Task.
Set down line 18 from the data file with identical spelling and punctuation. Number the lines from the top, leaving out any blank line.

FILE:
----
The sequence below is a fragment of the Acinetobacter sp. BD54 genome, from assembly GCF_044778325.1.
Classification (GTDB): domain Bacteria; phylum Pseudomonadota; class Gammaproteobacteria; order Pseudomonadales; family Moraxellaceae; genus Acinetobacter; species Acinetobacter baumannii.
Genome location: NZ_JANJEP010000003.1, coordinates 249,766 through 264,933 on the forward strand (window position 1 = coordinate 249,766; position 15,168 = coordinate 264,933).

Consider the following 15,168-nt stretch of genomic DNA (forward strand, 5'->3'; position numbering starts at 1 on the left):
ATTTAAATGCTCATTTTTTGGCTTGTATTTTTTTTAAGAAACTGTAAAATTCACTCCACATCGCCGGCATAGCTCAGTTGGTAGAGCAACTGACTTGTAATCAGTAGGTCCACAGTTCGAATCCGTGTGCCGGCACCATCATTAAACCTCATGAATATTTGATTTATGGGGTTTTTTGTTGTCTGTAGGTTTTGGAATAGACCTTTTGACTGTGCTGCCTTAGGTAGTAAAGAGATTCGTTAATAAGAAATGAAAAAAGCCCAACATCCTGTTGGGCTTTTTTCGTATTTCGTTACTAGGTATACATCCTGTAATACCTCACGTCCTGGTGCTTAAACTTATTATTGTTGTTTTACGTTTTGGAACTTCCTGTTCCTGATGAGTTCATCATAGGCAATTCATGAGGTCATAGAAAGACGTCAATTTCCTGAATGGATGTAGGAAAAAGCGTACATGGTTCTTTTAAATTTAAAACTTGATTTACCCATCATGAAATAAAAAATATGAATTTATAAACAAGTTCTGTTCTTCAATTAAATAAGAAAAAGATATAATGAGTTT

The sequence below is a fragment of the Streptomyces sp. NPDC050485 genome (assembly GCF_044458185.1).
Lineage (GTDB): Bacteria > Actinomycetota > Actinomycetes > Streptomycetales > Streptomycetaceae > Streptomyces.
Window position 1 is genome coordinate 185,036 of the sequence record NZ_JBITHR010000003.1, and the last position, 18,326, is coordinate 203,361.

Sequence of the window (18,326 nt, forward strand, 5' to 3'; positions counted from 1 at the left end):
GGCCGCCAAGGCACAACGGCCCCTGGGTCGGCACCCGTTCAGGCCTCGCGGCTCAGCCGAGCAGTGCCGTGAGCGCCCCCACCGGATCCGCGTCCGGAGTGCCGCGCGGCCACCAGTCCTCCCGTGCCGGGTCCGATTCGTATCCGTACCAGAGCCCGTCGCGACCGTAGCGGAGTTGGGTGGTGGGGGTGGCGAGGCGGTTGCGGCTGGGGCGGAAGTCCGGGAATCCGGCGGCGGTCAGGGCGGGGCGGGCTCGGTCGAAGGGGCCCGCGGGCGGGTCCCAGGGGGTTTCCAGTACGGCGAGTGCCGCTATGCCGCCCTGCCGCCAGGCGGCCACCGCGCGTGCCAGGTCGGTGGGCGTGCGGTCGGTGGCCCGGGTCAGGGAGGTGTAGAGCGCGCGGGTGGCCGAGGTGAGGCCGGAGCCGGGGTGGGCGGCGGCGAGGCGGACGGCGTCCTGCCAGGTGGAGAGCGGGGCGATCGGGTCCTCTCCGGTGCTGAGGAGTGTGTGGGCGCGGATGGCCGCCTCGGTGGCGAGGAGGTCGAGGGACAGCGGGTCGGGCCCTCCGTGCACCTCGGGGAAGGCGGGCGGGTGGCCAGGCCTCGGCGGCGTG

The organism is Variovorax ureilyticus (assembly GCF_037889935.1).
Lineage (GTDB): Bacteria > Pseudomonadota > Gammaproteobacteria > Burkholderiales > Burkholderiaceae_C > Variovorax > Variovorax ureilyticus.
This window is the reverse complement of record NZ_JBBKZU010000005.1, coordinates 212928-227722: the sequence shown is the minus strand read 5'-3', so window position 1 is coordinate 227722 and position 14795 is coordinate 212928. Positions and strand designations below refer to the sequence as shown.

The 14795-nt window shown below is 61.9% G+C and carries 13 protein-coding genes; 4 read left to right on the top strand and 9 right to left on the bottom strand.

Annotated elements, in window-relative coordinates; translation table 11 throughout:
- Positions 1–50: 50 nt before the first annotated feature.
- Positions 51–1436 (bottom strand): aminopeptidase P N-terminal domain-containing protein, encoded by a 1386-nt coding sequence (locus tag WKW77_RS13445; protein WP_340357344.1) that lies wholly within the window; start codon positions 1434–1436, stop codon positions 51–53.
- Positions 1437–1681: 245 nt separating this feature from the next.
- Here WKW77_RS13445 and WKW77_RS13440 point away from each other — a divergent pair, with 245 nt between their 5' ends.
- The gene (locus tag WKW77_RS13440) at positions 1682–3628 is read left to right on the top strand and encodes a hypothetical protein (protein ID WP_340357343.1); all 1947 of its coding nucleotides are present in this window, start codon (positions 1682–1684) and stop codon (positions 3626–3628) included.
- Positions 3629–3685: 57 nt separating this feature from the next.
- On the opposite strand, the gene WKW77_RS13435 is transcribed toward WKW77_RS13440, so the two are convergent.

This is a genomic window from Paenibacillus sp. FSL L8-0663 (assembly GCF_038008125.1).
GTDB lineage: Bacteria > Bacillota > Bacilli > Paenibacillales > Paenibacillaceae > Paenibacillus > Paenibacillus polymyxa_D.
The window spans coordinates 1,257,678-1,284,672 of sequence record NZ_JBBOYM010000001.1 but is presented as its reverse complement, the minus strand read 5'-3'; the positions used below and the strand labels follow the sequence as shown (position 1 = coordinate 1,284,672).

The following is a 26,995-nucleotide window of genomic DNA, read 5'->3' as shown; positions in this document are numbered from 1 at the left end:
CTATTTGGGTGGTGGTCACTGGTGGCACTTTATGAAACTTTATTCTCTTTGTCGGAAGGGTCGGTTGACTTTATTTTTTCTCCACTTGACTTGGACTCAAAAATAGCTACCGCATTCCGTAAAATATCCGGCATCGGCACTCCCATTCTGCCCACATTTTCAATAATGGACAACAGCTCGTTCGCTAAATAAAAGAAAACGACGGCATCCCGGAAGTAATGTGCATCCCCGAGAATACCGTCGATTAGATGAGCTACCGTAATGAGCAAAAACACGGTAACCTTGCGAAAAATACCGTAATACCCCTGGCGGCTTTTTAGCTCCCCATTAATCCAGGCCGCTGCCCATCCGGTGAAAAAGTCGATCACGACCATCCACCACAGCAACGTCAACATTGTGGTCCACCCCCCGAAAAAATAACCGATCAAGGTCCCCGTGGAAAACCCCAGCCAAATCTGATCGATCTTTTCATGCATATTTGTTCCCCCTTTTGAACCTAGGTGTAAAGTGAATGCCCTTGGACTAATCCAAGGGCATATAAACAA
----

- Positions 1437–1681: 245 nt separating this feature from the next.